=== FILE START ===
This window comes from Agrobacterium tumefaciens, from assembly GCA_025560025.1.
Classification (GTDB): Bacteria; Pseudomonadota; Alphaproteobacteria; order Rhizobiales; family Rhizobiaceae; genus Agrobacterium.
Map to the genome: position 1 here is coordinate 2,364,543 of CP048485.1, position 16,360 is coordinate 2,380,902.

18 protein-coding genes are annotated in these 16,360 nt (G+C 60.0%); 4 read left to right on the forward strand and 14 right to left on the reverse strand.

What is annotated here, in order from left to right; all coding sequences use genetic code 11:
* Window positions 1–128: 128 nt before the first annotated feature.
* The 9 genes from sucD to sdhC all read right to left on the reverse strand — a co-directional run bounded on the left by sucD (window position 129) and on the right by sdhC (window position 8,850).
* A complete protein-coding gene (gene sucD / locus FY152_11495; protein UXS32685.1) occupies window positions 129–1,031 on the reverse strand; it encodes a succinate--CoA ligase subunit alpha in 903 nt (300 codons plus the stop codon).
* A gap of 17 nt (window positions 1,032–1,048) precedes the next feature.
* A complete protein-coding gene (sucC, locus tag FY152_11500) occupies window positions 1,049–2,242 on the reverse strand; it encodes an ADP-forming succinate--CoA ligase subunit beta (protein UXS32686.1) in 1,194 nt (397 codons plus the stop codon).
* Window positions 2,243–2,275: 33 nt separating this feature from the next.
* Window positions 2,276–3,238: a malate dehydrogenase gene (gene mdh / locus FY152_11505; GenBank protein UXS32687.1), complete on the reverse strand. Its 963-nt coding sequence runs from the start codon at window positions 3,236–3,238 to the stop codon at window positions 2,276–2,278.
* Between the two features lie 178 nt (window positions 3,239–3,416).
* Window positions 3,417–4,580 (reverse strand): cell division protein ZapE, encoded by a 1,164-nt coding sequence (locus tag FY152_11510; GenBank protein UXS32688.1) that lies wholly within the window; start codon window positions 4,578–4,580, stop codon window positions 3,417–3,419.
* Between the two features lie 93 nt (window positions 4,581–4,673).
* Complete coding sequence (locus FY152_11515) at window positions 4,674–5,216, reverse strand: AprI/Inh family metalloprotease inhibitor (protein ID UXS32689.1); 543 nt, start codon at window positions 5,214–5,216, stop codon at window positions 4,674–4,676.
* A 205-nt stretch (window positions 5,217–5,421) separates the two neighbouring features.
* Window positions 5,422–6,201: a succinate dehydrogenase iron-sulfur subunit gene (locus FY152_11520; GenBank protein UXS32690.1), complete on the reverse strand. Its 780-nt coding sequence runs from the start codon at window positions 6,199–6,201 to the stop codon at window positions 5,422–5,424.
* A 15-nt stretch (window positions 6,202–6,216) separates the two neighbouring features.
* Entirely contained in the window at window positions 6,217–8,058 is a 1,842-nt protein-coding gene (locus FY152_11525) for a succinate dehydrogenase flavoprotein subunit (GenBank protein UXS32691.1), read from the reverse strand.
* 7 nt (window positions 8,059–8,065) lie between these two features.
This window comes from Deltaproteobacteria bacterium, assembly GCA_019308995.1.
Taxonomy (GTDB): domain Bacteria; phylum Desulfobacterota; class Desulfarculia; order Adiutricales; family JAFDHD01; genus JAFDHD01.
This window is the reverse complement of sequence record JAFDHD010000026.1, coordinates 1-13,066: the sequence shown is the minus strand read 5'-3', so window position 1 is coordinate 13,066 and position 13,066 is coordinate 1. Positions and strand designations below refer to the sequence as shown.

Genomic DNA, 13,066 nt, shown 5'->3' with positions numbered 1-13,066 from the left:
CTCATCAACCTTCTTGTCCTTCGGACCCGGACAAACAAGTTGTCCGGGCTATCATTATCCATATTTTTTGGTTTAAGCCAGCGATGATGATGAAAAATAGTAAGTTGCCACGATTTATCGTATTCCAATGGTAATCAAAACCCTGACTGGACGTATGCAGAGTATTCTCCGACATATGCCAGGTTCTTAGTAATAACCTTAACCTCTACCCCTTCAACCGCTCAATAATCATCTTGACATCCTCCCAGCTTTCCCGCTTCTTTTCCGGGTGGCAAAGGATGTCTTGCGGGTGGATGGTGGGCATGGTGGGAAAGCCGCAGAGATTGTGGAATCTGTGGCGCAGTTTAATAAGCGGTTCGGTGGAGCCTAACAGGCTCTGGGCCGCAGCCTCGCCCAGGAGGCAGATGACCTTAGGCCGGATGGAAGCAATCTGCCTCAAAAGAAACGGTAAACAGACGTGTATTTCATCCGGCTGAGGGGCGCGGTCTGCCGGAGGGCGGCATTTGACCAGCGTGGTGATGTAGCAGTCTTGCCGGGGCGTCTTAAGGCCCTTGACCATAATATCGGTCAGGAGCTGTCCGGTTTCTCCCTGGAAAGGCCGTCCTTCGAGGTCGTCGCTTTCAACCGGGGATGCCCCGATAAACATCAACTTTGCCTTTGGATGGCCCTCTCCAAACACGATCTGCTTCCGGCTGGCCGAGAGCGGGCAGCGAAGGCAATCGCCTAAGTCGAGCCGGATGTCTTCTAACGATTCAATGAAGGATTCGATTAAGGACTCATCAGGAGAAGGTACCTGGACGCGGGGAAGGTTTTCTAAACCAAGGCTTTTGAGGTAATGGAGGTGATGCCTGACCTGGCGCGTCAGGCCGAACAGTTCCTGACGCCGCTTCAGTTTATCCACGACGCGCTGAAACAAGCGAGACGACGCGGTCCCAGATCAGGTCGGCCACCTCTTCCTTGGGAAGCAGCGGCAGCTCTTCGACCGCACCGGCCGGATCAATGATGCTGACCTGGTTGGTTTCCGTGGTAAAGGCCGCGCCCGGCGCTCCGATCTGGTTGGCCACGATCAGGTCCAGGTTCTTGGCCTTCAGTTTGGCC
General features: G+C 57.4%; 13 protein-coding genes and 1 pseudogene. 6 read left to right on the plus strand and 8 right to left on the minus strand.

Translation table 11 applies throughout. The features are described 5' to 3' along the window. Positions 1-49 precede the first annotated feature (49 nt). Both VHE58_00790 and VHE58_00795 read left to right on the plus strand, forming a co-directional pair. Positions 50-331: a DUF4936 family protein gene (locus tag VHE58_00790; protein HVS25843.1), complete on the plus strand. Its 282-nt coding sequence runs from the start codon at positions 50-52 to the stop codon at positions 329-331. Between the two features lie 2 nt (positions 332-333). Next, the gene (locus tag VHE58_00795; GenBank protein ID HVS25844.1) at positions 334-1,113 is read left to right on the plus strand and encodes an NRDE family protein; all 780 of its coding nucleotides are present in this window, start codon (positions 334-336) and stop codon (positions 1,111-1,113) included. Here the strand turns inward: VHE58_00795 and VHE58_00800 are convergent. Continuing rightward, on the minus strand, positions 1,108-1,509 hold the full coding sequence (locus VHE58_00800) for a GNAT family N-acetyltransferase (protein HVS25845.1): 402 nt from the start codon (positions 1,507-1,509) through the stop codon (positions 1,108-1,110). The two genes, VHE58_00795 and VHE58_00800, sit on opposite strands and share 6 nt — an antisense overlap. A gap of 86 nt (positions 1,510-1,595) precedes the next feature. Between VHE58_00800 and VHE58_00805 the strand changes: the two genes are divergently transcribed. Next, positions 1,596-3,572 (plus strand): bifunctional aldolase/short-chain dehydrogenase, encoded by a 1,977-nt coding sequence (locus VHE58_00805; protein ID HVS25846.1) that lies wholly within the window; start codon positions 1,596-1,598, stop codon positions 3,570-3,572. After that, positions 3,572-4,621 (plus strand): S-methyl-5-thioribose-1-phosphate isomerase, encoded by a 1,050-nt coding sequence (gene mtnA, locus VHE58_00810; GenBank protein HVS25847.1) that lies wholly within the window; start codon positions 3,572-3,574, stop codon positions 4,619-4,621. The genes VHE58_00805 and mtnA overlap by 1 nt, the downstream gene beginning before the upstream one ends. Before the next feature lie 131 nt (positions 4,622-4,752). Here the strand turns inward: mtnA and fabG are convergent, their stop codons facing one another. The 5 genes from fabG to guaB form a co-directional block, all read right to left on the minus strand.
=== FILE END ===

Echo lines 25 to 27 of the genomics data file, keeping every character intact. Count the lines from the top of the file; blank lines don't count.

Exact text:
Genomic DNA, 13,066 nt, shown 5'->3' with positions numbered 1-13,066 from the left:
CTCATCAACCTTCTTGTCCTTCGGACCCGGACAAACAAGTTGTCCGGGCTATCATTATCCATATTTTTTGGTTTAAGCCAGCGATGATGATGAAAAATAGTAAGTTGCCACGATTTATCGTATTCCAATGGTAATCAAAACCCTGACTGGACGTATGCAGAGTATTCTCCGACATATGCCAGGTTCTTAGTAATAACCTTAACCTCTACCCCTTCAACCGCTCAATAATCATCTTGACATCCTCCCAGCTTTCCCGCTTCTTTTCCGGGTGGCAAAGGATGTCTTGCGGGTGGATGGTGGGCATGGTGGGAAAGCCGCAGAGATTGTGGAATCTGTGGCGCAGTTTAATAAGCGGTTCGGTGGAGCCTAACAGGCTCTGGGCCGCAGCCTCGCCCAGGAGGCAGATGACCTTAGGCCGGATGGAAGCAATCTGCCTCAAAAGAAACGGTAAACAGACGTGTATTTCATCCGGCTGAGGGGCGCGGTCTGCCGGAGGGCGGCATTTGACCAGCGTGGTGATGTAGCAGTCTTGCCGGGGCGTCTTAAGGCCCTTGACCATAATATCGGTCAGGAGCTGTCCGGTTTCTCCCTGGAAAGGCCGTCCTTCGAGGTCGTCGCTTTCAACCGGGGATGCCCCGATAAACATCAACTTTGCCTTTGGATGGCCCTCTCCAAACACGATCTGCTTCCGGCTGGCCGAGAGCGGGCAGCGAAGGCAATCGCCTAAGTCGAGCCGGATGTCTTCTAACGATTCAATGAAGGATTCGATTAAGGACTCATCAGGAGAAGGTACCTGGACGCGGGGAAGGTTTTCTAAACCAAGGCTTTTGAGGTAATGGAGGTGATGCCTGACCTGGCGCGTCAGGCCGAACAGTTCCTGACGCCGCTTCAGTTTATCCACGACGCGCTGAAACAAGCGAGACGACGCGGTCCCAGATCAGGTCGGCCACCTCTTCCTTGGGAAGCAGCGGCAGCTCTTCGACCGCACCGGCCGGATCAATGATGCTGACCTGGTTGGTTTCCGTGGTAAAGGCCGCGCCCGGCGCTCCGATCTGGTTGGCCACGATCAGGTCCAGGTTCTTGGCCTTCAGTTTGGCC
General features: G+C 57.4%; 13 protein-coding genes and 1 pseudogene. 6 read left to right on the plus strand and 8 right to left on the minus strand.